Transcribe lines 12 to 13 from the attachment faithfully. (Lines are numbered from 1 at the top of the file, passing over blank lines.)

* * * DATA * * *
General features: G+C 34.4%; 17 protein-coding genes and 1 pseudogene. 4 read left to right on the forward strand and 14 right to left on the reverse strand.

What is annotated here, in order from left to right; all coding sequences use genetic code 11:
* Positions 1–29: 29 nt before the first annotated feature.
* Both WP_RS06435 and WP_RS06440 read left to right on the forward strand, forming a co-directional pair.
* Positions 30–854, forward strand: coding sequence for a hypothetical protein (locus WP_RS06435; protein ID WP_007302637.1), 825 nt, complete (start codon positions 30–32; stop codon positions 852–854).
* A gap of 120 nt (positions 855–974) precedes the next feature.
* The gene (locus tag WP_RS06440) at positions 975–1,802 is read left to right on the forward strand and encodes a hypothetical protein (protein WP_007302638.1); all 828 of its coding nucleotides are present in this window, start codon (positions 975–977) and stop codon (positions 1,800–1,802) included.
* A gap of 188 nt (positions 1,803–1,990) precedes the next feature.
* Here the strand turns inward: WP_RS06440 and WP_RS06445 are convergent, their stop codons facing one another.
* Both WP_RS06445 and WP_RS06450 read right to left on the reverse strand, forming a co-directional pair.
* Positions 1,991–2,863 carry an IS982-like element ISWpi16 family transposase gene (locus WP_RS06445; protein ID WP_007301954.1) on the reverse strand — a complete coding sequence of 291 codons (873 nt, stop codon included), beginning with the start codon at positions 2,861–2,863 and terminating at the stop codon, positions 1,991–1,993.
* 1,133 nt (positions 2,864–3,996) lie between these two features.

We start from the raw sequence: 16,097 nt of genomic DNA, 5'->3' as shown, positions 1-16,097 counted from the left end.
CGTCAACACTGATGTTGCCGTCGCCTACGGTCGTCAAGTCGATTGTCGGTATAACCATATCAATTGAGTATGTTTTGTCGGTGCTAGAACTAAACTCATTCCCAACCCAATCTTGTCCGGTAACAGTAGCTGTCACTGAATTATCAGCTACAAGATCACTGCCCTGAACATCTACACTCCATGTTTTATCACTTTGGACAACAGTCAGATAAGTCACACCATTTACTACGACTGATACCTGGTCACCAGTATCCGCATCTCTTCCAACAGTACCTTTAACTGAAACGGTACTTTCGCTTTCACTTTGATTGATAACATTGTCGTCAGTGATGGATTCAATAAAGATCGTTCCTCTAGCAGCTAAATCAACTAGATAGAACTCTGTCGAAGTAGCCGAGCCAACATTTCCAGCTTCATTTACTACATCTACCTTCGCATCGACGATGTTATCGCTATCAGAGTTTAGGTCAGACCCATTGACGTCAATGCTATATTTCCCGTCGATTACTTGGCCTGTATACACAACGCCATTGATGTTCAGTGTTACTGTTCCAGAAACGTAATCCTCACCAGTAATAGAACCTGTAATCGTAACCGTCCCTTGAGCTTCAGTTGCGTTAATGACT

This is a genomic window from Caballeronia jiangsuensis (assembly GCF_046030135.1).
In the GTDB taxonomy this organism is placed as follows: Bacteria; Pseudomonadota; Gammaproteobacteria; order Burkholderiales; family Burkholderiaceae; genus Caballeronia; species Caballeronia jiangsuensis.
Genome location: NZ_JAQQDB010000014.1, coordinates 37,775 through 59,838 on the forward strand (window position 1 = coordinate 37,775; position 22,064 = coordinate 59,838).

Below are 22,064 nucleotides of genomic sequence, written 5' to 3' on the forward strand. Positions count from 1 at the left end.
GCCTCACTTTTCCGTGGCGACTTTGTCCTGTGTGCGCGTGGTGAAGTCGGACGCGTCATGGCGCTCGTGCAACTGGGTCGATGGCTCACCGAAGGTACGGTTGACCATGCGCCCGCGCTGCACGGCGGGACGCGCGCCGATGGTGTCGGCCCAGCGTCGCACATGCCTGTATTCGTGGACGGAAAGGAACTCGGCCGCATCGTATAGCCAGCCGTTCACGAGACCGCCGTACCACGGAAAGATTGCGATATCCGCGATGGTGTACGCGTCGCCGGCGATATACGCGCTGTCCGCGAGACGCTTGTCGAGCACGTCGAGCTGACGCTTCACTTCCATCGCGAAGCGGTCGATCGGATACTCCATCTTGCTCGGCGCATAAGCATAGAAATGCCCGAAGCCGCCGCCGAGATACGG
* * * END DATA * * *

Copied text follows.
* 1,133 nt (positions 2,864–3,996) lie between these two features.

We start from the raw sequence: 16,097 nt of genomic DNA, 5'->3' as shown, positions 1-16,097 counted from the left end.